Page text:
Ask for the Referral

19 Sep


Over half of buyers consult third party sources before reaching out to a company (

Almost 3 out of 4 executives prefer to work with companies referred by someone they know (

Your next customers are likely going to be referred to you. Are you doing enough to seek them out?

Let’s pretend you sell software. Here’s what you should NOT say:

GeorgeI really appreciate your business over the last few years. I’m wondering if you know of any other organizations that might benefit from our software?

“Any other organizations” is really broad. Most people can’t think of a good referral off the top of their head and five minutes later, they aren’t thinking about you or your request. Instead, be very specific when phrasing your question. When you paint a vivid picture of WHO makes a good customer, then they can more easily narrow it down in their mind.

George, we are looking to expand our business next year and our ideal customer is a college or university like yours. Would you be willing to introduce me to another school’s IT Director that might benefit from our software?

Being specific is likelier to increase your referrals. I’d suggest asking for an introduction either over the phone or face to face. I don’t like the idea of requesting this via email as you are asking for a big favor – and you don’t want it to sound impersonal.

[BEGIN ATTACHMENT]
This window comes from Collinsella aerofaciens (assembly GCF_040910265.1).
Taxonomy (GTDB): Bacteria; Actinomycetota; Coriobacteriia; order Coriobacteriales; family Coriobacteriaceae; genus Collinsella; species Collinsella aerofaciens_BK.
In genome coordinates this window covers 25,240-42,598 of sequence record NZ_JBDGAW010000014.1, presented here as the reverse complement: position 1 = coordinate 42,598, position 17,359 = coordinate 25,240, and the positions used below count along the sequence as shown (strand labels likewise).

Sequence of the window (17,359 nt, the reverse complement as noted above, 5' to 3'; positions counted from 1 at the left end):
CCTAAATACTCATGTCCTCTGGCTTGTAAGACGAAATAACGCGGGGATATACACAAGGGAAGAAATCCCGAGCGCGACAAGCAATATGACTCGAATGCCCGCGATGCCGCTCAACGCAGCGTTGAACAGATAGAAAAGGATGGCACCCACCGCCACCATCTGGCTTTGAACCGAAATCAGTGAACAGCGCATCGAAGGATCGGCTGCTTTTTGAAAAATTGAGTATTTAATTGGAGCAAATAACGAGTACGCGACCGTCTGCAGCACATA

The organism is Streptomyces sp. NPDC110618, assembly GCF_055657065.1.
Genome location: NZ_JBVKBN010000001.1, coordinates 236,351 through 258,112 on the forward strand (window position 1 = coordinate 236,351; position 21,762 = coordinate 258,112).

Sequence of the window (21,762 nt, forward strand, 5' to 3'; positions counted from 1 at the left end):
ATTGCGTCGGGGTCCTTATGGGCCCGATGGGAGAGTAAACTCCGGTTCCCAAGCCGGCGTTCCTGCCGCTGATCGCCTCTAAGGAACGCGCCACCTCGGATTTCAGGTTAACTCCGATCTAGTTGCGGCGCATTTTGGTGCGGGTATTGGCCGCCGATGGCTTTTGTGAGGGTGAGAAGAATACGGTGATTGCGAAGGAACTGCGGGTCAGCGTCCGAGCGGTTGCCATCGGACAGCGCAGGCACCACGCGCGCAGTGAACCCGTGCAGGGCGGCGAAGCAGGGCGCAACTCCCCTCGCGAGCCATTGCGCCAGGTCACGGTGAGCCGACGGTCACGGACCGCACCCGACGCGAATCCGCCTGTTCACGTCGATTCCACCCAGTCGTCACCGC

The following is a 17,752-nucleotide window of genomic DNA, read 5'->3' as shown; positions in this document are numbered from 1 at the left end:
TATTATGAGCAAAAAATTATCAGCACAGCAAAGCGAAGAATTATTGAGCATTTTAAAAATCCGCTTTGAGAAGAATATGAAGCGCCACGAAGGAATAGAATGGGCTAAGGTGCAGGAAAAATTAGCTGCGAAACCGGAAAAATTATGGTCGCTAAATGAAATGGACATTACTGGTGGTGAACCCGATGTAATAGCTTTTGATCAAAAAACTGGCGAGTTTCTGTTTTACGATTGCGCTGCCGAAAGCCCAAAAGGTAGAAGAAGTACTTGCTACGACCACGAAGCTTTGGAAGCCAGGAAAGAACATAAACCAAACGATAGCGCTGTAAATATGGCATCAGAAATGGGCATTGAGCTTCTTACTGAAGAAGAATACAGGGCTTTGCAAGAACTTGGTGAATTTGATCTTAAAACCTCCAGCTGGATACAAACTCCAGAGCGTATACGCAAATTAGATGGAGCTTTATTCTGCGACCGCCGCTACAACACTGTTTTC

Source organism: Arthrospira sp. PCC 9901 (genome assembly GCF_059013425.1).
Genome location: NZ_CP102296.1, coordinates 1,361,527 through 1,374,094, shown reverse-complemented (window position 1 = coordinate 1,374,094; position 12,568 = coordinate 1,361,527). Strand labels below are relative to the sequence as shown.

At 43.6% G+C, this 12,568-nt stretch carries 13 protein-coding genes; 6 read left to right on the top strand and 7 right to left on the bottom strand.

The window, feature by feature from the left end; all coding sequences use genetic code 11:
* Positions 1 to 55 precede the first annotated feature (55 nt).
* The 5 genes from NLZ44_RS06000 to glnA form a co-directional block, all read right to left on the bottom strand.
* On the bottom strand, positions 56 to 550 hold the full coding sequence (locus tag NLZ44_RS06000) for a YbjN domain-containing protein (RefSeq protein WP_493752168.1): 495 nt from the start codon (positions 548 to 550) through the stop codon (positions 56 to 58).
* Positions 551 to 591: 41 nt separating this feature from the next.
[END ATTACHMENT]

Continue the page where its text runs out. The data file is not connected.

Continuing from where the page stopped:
How can they facilitate the referral? 

Unlike the last step in making a phone call, I like using email in these introductions. If your customer can draft a 2-3 sentence email introducing you, it’s easy and they are completely off the hook; the rest of the conversation doesn’t require their inclusion. Offer to write a draft email for them that they can simply cut and paste. I get referrals – but I often must remind them two or three times before it actually happens.

If the referrer wants to be more involved, great – but an email is a relatively simple step for them and it puts the onus on you to carry it forward.

How do I thank my referring client?

When you land the business, absolutely send a hand written thank you note. If you know the customer well, then maybe you can customize a gift or send a gift card.  One method that isn’t going to offend the person regardless of their internal policies is buying a donation gift card from TisBest ( to send your customer that can be used at one of 300+ charities of their choosing.

When is the last time you referred someone to your client?

I’m guessing if you have introduced a prospect to your client, it’s going to be easy to ask them to return the favor. We need to build symbiotic partnerships with our customers.

You don’t get referrals unless you deserve them! So be selective about who you are asking.  Requesting a referral is a small effort that can lead to big results.

Forward, never straight~ Drew




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